Wood fuel for power station

Wood fuel for power station

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Credit: COLIN CUTHBERT/SCIENCE PHOTO LIBRARY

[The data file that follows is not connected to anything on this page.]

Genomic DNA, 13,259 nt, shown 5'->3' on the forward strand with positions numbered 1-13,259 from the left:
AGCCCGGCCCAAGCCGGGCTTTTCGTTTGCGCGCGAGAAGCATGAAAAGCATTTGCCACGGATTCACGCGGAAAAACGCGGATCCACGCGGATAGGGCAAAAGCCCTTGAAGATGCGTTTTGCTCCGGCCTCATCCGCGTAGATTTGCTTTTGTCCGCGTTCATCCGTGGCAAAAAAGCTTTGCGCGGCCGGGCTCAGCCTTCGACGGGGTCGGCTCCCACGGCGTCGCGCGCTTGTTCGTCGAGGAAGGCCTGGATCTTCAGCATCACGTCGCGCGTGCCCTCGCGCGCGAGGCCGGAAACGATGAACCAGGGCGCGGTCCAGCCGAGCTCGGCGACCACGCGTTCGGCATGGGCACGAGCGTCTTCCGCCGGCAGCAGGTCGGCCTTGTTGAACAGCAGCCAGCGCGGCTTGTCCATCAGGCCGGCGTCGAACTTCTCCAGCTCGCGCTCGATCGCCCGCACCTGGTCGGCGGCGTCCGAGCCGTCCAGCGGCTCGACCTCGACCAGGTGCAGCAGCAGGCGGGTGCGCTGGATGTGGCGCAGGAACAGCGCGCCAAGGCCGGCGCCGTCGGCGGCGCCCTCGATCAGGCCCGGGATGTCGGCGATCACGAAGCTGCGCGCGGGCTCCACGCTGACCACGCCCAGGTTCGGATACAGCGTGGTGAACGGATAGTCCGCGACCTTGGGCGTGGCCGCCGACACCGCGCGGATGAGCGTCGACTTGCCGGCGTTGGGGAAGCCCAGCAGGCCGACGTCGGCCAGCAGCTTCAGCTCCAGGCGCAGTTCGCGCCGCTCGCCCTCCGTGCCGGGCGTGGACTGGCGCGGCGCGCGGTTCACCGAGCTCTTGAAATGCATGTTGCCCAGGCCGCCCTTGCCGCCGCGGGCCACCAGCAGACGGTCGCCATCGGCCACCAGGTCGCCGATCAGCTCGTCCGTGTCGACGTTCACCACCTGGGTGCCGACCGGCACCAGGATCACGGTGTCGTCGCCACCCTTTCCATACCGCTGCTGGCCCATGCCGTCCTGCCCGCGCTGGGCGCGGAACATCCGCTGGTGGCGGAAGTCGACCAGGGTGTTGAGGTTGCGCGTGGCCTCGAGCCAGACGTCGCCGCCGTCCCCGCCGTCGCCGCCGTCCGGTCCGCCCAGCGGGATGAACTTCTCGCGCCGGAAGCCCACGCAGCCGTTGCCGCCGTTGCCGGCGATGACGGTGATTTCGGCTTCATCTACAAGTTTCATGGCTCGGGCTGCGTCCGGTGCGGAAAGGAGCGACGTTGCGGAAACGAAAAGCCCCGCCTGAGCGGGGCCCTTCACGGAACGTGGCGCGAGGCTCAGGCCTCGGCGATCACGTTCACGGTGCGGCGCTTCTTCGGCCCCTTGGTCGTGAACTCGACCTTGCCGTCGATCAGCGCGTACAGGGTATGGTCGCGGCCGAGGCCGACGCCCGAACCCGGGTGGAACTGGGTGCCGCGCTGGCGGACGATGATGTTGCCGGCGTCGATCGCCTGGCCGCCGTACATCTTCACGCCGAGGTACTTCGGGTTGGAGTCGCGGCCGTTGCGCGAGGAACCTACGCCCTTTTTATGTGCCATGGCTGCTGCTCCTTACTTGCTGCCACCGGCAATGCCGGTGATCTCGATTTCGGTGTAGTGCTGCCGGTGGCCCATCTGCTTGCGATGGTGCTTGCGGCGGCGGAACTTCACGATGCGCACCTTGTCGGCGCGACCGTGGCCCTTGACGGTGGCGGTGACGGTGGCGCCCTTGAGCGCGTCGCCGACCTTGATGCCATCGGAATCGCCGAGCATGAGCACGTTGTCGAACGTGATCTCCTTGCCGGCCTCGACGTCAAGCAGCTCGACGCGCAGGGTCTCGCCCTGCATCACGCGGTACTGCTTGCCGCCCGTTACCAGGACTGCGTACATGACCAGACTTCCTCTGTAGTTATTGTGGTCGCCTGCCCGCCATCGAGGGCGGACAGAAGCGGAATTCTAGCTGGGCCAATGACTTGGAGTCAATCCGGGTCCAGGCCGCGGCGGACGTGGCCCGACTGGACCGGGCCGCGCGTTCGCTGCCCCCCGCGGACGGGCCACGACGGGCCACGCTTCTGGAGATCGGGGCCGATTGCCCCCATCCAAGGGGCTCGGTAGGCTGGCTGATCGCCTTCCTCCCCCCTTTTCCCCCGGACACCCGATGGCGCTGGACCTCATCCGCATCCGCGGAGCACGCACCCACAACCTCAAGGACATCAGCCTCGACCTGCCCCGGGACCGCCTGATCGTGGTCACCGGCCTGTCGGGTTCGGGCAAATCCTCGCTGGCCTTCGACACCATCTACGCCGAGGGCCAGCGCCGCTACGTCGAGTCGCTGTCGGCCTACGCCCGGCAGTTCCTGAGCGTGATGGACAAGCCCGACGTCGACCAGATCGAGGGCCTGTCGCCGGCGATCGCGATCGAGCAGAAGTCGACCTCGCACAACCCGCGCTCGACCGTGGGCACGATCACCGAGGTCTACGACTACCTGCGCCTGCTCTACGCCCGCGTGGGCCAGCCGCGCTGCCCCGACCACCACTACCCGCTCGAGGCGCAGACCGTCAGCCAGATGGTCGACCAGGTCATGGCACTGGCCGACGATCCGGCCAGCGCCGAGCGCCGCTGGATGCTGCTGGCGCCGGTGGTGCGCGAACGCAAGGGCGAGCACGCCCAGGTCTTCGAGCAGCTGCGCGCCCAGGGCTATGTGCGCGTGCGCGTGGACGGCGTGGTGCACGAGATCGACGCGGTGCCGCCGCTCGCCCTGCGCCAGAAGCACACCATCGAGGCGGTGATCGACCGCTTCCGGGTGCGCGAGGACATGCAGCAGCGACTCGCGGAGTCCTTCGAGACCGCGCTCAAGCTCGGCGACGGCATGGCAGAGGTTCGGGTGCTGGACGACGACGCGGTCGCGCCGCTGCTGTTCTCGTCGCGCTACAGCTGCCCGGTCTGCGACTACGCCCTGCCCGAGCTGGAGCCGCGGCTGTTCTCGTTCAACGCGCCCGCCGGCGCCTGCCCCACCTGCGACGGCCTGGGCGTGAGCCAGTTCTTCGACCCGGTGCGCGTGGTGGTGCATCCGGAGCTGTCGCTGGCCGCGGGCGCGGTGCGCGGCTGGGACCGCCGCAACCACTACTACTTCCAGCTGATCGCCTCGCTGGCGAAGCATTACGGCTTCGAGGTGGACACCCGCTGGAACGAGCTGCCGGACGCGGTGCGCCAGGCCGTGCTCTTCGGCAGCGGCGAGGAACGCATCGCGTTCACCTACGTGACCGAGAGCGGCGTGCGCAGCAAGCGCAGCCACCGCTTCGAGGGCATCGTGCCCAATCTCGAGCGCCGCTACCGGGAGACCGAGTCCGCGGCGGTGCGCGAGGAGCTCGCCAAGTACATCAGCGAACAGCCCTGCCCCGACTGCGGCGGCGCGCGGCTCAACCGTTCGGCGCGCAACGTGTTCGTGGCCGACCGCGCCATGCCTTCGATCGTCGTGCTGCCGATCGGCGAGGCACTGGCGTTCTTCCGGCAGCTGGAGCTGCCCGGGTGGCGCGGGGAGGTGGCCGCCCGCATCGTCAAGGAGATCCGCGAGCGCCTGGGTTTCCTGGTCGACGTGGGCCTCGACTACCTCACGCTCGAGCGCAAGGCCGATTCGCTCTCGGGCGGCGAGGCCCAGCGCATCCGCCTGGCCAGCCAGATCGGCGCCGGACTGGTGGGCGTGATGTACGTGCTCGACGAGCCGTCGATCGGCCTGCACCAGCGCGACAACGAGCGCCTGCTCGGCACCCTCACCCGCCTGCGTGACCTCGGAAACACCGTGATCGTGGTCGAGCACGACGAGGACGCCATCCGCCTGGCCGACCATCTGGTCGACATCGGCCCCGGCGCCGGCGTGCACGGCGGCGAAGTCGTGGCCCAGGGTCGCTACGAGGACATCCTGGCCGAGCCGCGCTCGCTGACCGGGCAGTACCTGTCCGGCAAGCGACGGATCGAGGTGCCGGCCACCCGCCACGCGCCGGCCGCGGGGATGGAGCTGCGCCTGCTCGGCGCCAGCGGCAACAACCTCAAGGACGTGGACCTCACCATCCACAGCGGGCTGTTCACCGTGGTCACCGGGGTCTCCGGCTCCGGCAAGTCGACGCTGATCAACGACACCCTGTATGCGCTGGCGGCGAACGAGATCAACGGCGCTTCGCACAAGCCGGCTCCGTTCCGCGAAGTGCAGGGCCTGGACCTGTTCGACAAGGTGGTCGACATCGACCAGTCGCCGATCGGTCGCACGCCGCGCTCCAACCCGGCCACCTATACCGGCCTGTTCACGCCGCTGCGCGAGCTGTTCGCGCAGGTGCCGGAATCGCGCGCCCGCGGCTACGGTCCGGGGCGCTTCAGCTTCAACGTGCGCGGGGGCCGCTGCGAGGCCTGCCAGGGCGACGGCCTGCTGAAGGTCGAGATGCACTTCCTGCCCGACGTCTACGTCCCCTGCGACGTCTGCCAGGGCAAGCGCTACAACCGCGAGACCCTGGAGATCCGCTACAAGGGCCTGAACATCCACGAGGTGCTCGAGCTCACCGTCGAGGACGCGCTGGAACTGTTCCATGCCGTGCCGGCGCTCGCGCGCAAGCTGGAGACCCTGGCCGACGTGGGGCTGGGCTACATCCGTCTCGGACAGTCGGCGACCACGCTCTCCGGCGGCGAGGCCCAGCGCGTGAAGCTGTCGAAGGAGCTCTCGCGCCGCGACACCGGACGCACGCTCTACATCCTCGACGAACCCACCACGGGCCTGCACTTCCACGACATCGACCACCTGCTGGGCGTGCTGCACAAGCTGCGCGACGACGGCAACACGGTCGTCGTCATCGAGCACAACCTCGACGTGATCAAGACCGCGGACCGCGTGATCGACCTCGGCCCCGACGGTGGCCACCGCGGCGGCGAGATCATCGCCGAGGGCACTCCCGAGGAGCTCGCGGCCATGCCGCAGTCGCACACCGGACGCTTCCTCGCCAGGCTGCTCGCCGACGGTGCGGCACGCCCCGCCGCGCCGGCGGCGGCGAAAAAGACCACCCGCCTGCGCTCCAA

Caption: Wood fuel for power station. Chopped up willow wood for use in a coal-fired power station (cooling towers and chimney seen in the background). The wood will be chopped into fine pieces and burnt instead of coal to produce electricity. This dual use of wood and coal is more sustainable than just using coal. Using wood also produces less carbon dioxide, one of the causes of global warming. This is the Drax power station near Selby, North Yorkshire, UK. It started using wood in 2004, the first power station to do so in the UK. As of 2006, Drax is the largest, cleanest and most efficient of the UK's coal-fired power stations. It can burn 36,000 tones of coal a day to produce 4,000 megawatts of power, around 7% of the UK's electricity needs. It was built from 1974-1986.

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